The more truly sacramental becomes the Christian life, the more thoroughly grounded it is in the God-Who-is-among-us. Such a God is indeed, “everywhere present and filling all things.” Our options are between such a God - as proclaimed in the New Testament - or a God who need be no God at all for He is removed from us anyway.
At the Divine Liturgy, before approaching the Communion Cup, Orthodox Christians pray together:
I believe, O Lord, and I confess that Thou art truly the Christ the Son of the living God who camest into the world to save sinners, of whom I am first. I believe also that this is truly Thine own most pure Body, and that this is truly Thine own precious Blood. Therefore, I pray Thee: have mercy upon me and forgive my transgressions both voluntary and involuntary, of word and of deed, committed in knowledge or in ignorance. And make me worthy to partake without condemnation of Thy most pure Mysteries, for the remission of my sins, and unto life everlasting. Amen.
There is not a single hint of a distance between us and God. At this point, having prepared for communion, having confessed our sins, we stand at the very center of the universe, before the God Who Is, before the God with Whom Moses conversed on Mt. Sinai, and we receive His true Body and Blood.
Such realism of a first-storey character makes bold claims about the nature of the God whom we worship and how it is that we relate to Him. It’s removal from the “end of miracles” deism of some Biblicists could not be more complete.
There is a dialog that may take place between Christians and atheists. But there is, prior to that, an even more important dialog to be had, and that is with the practical atheism of Christians who have exiled God from the world around us. Such practical atheism is a severe distortion of the Christian faith and an extremely poor substitute for the real thing.
Richard John Neuhaus has written frequently of returning the Church to the public square. I think the problem is far deeper. In many cases we have to speak about returning God to the Church. In cases where practical atheism is the faith of a goup of “believers,” their presence in the public square makes no difference. Who cares?
But within the Orthodox faith, God cannot be exiled from our world no matter how men try. He has come among us, and not at our invitation. “While we were yet sinners, Christ died for us” (Romans 5:8). He is already in the Public Square as the Crucified God who is reconciling the world to Himself, whether we like it or not. The opposite of practical atheism is to do the only thing the Christianity of the first-storey can do: keep His commandments and fall down and worship - for God is with us.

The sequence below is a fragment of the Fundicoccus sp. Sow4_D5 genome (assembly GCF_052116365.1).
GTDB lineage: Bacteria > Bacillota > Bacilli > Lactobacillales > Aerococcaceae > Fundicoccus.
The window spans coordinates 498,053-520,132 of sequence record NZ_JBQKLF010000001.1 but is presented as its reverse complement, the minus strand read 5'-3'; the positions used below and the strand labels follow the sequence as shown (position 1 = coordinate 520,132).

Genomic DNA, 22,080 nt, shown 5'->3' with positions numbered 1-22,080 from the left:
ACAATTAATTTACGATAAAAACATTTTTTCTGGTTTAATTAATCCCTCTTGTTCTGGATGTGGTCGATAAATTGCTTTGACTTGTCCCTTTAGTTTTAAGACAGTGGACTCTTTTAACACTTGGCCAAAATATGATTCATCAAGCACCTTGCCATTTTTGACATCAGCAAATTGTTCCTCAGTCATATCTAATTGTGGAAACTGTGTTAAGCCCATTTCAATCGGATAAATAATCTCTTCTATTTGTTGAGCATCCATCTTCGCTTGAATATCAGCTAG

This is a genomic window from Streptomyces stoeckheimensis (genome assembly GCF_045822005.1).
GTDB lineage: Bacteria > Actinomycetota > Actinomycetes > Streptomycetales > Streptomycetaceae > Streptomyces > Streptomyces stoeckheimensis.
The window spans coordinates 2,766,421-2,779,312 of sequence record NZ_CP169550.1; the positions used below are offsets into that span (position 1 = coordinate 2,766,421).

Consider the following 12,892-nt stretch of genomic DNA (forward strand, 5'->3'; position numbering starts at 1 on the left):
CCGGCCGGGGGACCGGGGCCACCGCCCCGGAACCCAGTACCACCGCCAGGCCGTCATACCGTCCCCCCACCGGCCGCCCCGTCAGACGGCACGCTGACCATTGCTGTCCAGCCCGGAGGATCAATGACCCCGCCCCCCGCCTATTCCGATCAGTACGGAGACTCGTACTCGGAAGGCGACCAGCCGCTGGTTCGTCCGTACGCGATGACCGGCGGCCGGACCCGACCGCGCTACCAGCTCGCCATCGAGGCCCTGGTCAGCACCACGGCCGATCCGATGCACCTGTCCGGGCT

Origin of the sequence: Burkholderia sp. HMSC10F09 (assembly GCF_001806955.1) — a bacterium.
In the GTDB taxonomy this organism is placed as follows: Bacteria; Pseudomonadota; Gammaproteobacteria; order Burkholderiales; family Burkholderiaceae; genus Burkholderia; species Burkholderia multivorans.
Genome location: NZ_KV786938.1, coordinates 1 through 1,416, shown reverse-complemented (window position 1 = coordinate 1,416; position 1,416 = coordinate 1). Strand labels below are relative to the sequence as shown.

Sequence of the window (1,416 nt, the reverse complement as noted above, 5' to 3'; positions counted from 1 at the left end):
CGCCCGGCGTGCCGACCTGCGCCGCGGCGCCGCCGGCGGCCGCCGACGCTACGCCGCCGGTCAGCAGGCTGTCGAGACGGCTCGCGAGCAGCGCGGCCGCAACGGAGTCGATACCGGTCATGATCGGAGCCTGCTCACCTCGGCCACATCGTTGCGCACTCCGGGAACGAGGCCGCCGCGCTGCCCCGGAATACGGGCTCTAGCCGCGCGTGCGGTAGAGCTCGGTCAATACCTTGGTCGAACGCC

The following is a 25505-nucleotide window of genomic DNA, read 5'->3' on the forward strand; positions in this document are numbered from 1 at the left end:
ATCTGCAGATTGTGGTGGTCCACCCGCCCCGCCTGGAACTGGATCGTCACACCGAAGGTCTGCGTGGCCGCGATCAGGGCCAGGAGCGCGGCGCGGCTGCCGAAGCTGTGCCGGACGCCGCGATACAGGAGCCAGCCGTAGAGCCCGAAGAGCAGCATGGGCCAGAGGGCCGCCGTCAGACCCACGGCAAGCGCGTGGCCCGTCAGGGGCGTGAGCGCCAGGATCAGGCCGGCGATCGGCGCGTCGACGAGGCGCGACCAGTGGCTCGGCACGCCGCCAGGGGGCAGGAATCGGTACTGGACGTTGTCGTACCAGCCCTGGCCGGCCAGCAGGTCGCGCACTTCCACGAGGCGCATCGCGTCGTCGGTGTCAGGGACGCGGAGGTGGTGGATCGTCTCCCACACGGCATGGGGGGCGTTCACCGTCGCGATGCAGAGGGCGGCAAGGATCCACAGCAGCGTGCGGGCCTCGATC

One should not be foolish with his charity, and certainly it begins with the family. I acknowledged that. Personally, my net worth is below zero with the mortgage crisis and wage stagnation, so is cobble my shoes as best I can just to feed the kids.
This is what goes without saying; this is in the “I’ve observed all that since my youth” part.
Luther’s error was to stop there and tell the cobbler that he is done his work of discipleship by cobbling shoes (and, presumably, keeping the Christian faith on some level). This is complete disregarding of this episode, which speaks to the issue directly and from the mouth of Christ. The way Protestantism wiggles out of this scripture is not convincing: Christ, the theory goes, read the mind of the rich man, and demonstrated to him that there is nothing he can do to earn salvation. So, I ask, He just sent someone He loved to hell? The Evangelists who recorded that exchange mislead us all? When Jesus spoke the same thing to the Apostles in verses 29-30 of Mark 10, He was giving them, and through them, us, the advice we should not follow?
This is jamming the square peg of the Enlightenment’s Economic Man into the square hole of the Gospel.
This is just my synopsis. There are professing Christians who limit God to their own misunderstandings. They limit the “God with us” idea with a “God up there” kind of faith.
IMO, this is those same people who can’t see the saints as alive with God and also with us. Because they can’t understand the mystery, it must not exist. Because they can’t understand the Transubstantiation, it cannot exist.
Biblical inerrantists are atheists. And higher critical "theistic evolutionists" are the true mystics of our day! [/sarcasm]
You said: God works miracles through providence, not through icons, bleeding statues or priests is the Protestant point of view, I would say.
Your statement shows part of the problem I see with protestant beliefs. They always put limits on what God can and cant do. Such a being is therefore limited vice infinite. Ultimately they put themselves in the place of God to decide what he can or cant do.
Hoo-boy. G-d works miracles through relics and icons and statues but He couldn't have possibly created the world in six days 5768 year ago because science has "proven" otherwise.
Some people apparently believe that the age of miracles began at the closing of the scriptural canon.
That someone wouldn’t be me.
Then I ask your forgiveness. My experience has taught me that the vast majority of Catholics and Orthodox who inveigh against "modernism," "rationalism," and "practical atheism" seem to be militant evolutionists and higher critics who sound like they came right out of Union Theological Seminary.